Table 1. Population of Indian Diaspora in the Gulf (2019)
|Country||Non-Resident Indians (NRIs)||Persons of India Origin (PIOs)||Overseas Population (Diaspora)|
Source: Overseas Population of India, MEA; http://mea.gov.in/images/attach/NRIs-and-PIOs_1.pdf.
While assuming that the pandemic effect might not leave these countries in the near future and as recession is already around the corner, it seems like developing countries are going to be hit badly especially countries like India. So, why India? To be precise, the return migration challenge is going hurt the economy in the long run. Interestingly, India has one of the largest population of expatriates in the world and in the Gulf. Some consumer states in India like Kerala are hugely dependant on the remittances from abroad as more than 40 percent of Keralite in the Gulf works in UAE and the remittances account for about 36.3 percent of the state’s Net State Domestic Product(NSDP). The Arab Emirates has already requested India for repatriation of large number of Indian Diaspora from the Gulf nation. Moreover, it is reported than more than 10000 Indians have lost their jobs in the emirates and many have been stuck in the airport as well after India had issued travel restrictions from March 22, 2020. According to a source who did not want to be identified, stated that the ground situation seems to be far worse in emirates as there are not enough beds available in the hospitals and most of the emigrants (mostly Indians) especially infrastructural and mall workers, are locked within their dorms with 50-60 people living together while there are a number Covid-19 positives within themselves as well, which by far seems to be an alarming situation.However, it is observed that the government in UAE is not in a situation to handle the surge of cases with lack of beds and medical infrastructure as the cities are also very thickly populated with migrants more than the local population, which is one of the reason for its notice on foreign worker repatriation. While assessing India’s Covid-19 situation, a major share has been from imported cases from the Gulf nation, particularly in Kerala where around 80 percent of the cases were Gulf returnees in the first phase of detection. Thus, India is in a ‘catch-22’ situation.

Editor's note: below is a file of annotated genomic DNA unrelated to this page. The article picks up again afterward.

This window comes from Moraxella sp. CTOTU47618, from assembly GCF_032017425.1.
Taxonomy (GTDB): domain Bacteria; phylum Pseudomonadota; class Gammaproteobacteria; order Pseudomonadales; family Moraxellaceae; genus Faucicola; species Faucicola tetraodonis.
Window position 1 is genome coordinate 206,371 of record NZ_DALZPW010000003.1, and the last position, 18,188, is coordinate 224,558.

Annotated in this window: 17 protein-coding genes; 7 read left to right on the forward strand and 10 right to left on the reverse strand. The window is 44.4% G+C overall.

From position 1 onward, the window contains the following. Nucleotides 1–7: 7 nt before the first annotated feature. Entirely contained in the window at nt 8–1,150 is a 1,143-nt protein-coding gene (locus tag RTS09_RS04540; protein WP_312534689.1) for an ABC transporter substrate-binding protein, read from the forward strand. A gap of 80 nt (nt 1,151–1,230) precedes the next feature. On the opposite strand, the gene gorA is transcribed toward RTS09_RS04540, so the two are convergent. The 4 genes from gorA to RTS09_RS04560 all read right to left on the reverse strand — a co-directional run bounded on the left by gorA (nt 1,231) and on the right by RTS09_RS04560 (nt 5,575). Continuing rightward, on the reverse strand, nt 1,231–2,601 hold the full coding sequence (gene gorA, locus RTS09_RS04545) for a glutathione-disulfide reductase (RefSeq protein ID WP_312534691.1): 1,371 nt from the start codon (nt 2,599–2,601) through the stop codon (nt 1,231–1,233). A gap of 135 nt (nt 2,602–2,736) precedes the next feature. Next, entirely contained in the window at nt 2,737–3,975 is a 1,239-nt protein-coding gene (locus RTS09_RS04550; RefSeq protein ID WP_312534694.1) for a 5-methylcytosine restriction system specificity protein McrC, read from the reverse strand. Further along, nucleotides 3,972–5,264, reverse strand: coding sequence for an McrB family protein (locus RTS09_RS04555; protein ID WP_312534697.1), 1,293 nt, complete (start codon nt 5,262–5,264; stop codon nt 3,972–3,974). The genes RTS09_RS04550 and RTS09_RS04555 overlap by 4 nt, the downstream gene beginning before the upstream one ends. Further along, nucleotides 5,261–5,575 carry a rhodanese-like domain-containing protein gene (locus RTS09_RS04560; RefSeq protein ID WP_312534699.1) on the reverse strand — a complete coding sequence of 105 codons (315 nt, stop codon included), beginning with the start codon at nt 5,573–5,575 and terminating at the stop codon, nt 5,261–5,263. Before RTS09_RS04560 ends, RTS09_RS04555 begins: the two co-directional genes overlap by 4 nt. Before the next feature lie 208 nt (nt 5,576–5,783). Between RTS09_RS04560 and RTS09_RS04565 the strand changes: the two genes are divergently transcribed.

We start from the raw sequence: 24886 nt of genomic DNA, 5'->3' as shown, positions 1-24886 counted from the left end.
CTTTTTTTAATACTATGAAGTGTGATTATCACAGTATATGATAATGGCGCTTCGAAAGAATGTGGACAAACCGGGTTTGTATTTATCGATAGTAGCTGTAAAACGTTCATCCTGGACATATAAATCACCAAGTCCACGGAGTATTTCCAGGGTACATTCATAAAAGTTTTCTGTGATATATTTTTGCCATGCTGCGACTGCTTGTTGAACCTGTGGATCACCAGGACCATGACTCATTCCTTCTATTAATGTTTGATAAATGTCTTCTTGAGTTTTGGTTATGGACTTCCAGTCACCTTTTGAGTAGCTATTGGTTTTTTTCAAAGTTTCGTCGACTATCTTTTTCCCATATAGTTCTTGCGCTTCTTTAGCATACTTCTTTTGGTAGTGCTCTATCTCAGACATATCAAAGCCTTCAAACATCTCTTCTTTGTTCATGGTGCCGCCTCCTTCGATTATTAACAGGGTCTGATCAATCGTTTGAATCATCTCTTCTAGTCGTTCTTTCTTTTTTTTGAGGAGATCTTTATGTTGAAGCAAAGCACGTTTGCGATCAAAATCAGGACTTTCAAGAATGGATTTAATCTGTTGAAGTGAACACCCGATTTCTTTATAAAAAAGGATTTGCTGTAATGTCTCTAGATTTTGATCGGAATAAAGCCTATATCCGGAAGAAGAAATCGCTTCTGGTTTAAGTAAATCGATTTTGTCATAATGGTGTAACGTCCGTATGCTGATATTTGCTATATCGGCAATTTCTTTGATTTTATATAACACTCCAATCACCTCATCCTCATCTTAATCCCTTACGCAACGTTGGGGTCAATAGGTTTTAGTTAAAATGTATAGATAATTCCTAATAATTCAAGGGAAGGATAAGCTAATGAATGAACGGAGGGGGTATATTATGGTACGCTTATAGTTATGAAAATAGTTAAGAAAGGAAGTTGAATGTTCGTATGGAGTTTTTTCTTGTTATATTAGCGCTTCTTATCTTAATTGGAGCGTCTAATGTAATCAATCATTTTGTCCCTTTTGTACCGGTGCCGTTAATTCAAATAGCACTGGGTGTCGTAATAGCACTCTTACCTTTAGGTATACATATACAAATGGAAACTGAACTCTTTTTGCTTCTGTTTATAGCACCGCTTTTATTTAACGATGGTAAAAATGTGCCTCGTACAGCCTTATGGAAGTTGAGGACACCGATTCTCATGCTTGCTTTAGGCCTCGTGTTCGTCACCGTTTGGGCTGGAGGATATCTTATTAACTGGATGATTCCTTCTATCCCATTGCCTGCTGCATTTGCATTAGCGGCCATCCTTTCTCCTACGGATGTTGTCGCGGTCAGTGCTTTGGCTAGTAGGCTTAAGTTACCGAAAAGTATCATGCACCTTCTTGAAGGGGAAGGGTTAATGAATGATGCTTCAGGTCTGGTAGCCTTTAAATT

Challenges ahead for India